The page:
Perspectives of Young Child Abuse Survivors on Confidentiality: An Exploratory Literature Review

Laurie Matthew (Lead / Corresponding author), Ian Barron, Ann Hodson

    Research output: Contribution to journalArticlepeer-review

    2 Citations (Scopus)
    320 Downloads (Pure)

    Abstract

    The current systematic narrative literature review sought to discover the views of young child sexual abuse (CSA) survivors, unknown to child protection services, on confidentiality. Due to the paucity of research on young CSA survivors, the review was widened to include users of sexual health services. Seventeen databases were searched, and results were refined by reading titles and abstracts, followed by full text. Analysis involved an exploratory interpretist approach to identify conceptual themes and research methodologies. Fifteen published papers were identified. Research methods were narrow and included surveys, interviews, and focus groups, with limited youth participation. In addition to the theme of confidentiality essential to this study, themes identified included - needing accurate information about services, the importance of someone non-judgemental to talk to, control over decisions affecting their lives, and better access to services. Studies indicated young people were fearful of child protection involvement. In conclusion, studies suggest young survivors unknown to child protection services need a higher level of confidential services and more control of their information. Further research involving young survivors in participatory methods is needed to explore issues of confidentiality, survivor participation, and fear of child protection agencies.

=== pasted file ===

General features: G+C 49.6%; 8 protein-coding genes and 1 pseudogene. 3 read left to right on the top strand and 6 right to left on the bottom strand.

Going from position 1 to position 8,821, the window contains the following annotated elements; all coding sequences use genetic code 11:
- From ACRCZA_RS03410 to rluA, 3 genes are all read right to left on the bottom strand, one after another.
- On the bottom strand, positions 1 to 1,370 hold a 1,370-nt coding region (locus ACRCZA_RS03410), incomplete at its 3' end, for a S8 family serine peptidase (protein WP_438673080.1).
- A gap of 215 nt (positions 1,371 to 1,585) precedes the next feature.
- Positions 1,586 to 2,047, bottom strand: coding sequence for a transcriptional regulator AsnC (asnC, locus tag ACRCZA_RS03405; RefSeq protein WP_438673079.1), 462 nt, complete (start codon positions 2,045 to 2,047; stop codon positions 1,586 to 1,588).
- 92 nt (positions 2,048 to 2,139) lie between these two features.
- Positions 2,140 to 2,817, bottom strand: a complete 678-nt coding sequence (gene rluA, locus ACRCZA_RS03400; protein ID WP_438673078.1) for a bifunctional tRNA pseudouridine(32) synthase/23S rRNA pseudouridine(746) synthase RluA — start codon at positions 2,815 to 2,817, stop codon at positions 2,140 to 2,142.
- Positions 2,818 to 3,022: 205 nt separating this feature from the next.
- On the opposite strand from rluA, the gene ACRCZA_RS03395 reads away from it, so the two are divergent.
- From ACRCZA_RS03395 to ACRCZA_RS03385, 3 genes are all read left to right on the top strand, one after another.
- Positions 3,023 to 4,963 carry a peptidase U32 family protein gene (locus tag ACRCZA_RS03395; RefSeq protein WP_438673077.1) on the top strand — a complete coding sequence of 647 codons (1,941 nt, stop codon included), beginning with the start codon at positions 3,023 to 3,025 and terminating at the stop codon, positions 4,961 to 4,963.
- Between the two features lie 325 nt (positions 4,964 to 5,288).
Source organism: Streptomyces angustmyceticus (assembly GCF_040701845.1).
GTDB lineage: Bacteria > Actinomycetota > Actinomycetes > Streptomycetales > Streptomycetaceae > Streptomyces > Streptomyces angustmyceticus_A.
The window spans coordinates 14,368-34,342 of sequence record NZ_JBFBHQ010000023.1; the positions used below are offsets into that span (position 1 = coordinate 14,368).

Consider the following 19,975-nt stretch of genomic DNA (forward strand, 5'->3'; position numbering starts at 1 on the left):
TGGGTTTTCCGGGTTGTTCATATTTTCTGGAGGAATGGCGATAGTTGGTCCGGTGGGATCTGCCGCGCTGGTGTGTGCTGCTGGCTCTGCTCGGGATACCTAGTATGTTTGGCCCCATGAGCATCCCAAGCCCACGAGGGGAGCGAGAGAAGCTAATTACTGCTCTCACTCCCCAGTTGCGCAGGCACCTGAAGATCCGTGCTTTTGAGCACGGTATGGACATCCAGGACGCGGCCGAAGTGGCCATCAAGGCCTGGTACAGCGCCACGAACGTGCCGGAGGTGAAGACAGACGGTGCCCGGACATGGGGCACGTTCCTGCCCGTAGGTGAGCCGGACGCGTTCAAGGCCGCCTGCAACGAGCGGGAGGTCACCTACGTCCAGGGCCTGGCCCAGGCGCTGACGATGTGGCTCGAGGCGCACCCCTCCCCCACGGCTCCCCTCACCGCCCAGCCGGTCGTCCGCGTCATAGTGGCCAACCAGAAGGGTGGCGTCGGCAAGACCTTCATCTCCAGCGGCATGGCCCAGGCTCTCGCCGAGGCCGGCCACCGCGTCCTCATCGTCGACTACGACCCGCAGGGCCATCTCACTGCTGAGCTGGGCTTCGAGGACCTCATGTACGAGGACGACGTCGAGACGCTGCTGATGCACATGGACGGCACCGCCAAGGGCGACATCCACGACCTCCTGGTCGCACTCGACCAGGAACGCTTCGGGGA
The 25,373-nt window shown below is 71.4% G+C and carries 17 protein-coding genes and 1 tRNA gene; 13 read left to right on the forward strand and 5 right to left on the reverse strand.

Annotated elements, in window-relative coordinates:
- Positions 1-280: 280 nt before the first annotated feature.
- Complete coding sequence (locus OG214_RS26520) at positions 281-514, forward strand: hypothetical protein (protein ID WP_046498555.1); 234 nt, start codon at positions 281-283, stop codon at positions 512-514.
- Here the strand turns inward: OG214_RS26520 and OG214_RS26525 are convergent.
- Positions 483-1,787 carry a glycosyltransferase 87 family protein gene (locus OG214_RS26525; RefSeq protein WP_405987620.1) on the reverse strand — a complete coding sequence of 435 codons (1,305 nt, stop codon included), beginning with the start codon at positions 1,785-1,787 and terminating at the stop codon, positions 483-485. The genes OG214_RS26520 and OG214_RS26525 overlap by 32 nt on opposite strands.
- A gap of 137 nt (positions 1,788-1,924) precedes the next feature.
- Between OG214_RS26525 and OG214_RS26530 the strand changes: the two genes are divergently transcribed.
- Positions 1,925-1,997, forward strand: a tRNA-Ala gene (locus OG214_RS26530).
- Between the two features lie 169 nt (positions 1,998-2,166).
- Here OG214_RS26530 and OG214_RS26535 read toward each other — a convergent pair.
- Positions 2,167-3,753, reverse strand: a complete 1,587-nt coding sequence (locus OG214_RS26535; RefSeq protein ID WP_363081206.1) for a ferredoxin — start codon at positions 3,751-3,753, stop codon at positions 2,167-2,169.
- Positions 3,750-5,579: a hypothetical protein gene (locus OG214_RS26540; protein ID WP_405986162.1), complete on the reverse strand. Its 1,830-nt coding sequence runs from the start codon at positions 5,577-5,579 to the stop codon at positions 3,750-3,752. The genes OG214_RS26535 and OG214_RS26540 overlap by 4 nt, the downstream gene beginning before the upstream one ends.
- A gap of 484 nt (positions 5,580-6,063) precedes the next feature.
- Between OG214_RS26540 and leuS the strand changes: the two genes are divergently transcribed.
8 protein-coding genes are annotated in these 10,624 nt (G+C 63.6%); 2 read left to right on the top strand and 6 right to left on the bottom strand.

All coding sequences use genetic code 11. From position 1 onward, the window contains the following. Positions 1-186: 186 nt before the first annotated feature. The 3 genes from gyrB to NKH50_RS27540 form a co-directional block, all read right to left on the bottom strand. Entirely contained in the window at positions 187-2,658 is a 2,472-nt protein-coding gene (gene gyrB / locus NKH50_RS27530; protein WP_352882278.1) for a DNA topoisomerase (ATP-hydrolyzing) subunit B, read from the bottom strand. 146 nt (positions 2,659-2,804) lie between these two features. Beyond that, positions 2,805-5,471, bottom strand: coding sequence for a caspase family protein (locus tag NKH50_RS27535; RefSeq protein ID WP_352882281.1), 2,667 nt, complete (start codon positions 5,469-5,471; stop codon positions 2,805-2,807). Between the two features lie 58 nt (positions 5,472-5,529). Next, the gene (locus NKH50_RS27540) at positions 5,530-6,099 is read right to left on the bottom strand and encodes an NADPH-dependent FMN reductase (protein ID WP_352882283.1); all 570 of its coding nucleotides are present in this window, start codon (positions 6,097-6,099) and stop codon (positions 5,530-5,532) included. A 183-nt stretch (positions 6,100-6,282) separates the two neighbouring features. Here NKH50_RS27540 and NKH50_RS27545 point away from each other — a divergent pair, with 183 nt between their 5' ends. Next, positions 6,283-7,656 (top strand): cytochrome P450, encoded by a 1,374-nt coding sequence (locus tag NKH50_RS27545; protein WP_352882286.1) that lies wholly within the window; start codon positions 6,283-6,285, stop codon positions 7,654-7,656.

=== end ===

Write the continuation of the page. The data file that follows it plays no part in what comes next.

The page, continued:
Original languageEnglish
    Pages (from-to)280-300
    Number of pages21
    JournalJournal of Child Sexual Abuse
    Volume28
    Issue number3
    Early online date2 Nov 2018
    DOIs
    Publication statusPublished - 4 Mar 2019

    Keywords

    • Confidentiality
    • child sexual abuse
    • participatory
    • privacy
    • sexual health services
    • young people

    ASJC Scopus subject areas

    • Pediatrics, Perinatology, and Child Health
    • Pathology and Forensic Medicine
    • Clinical Psychology
    • Psychiatry and Mental health

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